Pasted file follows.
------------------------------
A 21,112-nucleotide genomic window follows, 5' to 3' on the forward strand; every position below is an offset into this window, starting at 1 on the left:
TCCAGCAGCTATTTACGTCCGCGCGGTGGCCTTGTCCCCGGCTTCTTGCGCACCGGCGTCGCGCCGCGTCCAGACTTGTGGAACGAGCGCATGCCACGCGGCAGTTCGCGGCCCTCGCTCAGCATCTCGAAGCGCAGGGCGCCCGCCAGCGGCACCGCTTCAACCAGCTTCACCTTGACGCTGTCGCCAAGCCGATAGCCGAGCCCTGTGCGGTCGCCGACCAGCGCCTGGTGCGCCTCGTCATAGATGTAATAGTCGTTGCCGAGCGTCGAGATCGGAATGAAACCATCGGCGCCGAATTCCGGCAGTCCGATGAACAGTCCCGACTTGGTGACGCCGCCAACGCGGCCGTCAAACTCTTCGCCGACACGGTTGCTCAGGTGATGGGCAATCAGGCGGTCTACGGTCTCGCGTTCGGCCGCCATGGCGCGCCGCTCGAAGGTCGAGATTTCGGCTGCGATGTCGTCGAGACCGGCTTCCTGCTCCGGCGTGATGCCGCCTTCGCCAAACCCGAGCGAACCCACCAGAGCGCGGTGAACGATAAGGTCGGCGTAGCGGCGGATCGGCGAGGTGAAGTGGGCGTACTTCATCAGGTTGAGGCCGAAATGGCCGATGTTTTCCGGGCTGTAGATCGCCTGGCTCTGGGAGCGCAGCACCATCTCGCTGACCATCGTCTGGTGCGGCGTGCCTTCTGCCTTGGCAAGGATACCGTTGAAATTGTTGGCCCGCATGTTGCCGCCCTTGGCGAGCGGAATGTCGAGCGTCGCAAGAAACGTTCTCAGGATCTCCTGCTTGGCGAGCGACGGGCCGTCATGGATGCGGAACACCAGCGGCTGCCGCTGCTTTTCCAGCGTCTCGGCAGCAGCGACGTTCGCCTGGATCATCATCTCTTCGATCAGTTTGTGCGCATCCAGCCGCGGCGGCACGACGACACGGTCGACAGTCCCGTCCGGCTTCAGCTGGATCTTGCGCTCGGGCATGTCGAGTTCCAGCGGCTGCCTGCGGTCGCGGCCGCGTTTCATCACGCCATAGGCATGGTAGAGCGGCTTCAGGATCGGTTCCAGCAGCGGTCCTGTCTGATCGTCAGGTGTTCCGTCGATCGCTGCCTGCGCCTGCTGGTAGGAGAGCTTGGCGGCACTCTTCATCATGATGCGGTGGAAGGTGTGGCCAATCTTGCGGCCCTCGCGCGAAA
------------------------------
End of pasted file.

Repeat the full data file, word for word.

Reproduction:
A 21,112-nucleotide genomic window follows, 5' to 3' on the forward strand; every position below is an offset into this window, starting at 1 on the left:
TCCAGCAGCTATTTACGTCCGCGCGGTGGCCTTGTCCCCGGCTTCTTGCGCACCGGCGTCGCGCCGCGTCCAGACTTGTGGAACGAGCGCATGCCACGCGGCAGTTCGCGGCCCTCGCTCAGCATCTCGAAGCGCAGGGCGCCCGCCAGCGGCACCGCTTCAACCAGCTTCACCTTGACGCTGTCGCCAAGCCGATAGCCGAGCCCTGTGCGGTCGCCGACCAGCGCCTGGTGCGCCTCGTCATAGATGTAATAGTCGTTGCCGAGCGTCGAGATCGGAATGAAACCATCGGCGCCGAATTCCGGCAGTCCGATGAACAGTCCCGACTTGGTGACGCCGCCAACGCGGCCGTCAAACTCTTCGCCGACACGGTTGCTCAGGTGATGGGCAATCAGGCGGTCTACGGTCTCGCGTTCGGCCGCCATGGCGCGCCGCTCGAAGGTCGAGATTTCGGCTGCGATGTCGTCGAGACCGGCTTCCTGCTCCGGCGTGATGCCGCCTTCGCCAAACCCGAGCGAACCCACCAGAGCGCGGTGAACGATAAGGTCGGCGTAGCGGCGGATCGGCGAGGTGAAGTGGGCGTACTTCATCAGGTTGAGGCCGAAATGGCCGATGTTTTCCGGGCTGTAGATCGCCTGGCTCTGGGAGCGCAGCACCATCTCGCTGACCATCGTCTGGTGCGGCGTGCCTTCTGCCTTGGCAAGGATACCGTTGAAATTGTTGGCCCGCATGTTGCCGCCCTTGGCGAGCGGAATGTCGAGCGTCGCAAGAAACGTTCTCAGGATCTCCTGCTTGGCGAGCGACGGGCCGTCATGGATGCGGAACACCAGCGGCTGCCGCTGCTTTTCCAGCGTCTCGGCAGCAGCGACGTTCGCCTGGATCATCATCTCTTCGATCAGTTTGTGCGCATCCAGCCGCGGCGGCACGACGACACGGTCGACAGTCCCGTCCGGCTTCAGCTGGATCTTGCGCTCGGGCATGTCGAGTTCCAGCGGCTGCCTGCGGTCGCGGCCGCGTTTCATCACGCCATAGGCATGGTAGAGCGGCTTCAGGATCGGTTCCAGCAGCGGTCCTGTCTGATCGTCAGGTGTTCCGTCGATCGCTGCCTGCGCCTGCTGGTAGGAGAGCTTGGCGGCACTCTTCATCATGATGCGGTGGAAGGTGTGGCCAATCTTGCGGCCCTCGCGCGAAA